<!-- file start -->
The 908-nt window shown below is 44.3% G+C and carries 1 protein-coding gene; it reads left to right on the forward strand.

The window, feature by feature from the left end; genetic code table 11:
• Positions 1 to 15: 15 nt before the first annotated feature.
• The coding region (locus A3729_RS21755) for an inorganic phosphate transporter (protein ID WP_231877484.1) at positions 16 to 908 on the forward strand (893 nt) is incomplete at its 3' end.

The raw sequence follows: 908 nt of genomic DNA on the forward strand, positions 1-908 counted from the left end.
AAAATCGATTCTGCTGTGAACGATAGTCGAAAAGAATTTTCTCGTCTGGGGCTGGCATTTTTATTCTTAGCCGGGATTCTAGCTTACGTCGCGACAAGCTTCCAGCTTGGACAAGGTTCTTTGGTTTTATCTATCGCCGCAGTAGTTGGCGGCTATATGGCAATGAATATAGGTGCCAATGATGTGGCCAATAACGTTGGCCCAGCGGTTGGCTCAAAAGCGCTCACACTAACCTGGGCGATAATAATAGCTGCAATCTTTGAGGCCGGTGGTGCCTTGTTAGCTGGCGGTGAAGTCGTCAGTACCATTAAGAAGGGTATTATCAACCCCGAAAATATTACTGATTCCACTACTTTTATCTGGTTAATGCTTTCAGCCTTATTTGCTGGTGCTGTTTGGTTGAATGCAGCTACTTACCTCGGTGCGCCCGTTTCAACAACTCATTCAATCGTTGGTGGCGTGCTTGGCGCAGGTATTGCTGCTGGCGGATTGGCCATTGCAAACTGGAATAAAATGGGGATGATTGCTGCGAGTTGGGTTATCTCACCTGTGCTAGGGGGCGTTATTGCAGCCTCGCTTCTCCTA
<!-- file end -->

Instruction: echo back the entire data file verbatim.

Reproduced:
The 908-nt window shown below is 44.3% G+C and carries 1 protein-coding gene; it reads left to right on the forward strand.

The window, feature by feature from the left end; genetic code table 11:
• Positions 1 to 15: 15 nt before the first annotated feature.
• The coding region (locus A3729_RS21755) for an inorganic phosphate transporter (protein ID WP_231877484.1) at positions 16 to 908 on the forward strand (893 nt) is incomplete at its 3' end.

The raw sequence follows: 908 nt of genomic DNA on the forward strand, positions 1-908 counted from the left end.
AAAATCGATTCTGCTGTGAACGATAGTCGAAAAGAATTTTCTCGTCTGGGGCTGGCATTTTTATTCTTAGCCGGGATTCTAGCTTACGTCGCGACAAGCTTCCAGCTTGGACAAGGTTCTTTGGTTTTATCTATCGCCGCAGTAGTTGGCGGCTATATGGCAATGAATATAGGTGCCAATGATGTGGCCAATAACGTTGGCCCAGCGGTTGGCTCAAAAGCGCTCACACTAACCTGGGCGATAATAATAGCTGCAATCTTTGAGGCCGGTGGTGCCTTGTTAGCTGGCGGTGAAGTCGTCAGTACCATTAAGAAGGGTATTATCAACCCCGAAAATATTACTGATTCCACTACTTTTATCTGGTTAATGCTTTCAGCCTTATTTGCTGGTGCTGTTTGGTTGAATGCAGCTACTTACCTCGGTGCGCCCGTTTCAACAACTCATTCAATCGTTGGTGGCGTGCTTGGCGCAGGTATTGCTGCTGGCGGATTGGCCATTGCAAACTGGAATAAAATGGGGATGATTGCTGCGAGTTGGGTTATCTCACCTGTGCTAGGGGGCGTTATTGCAGCCTCGCTTCTCCTA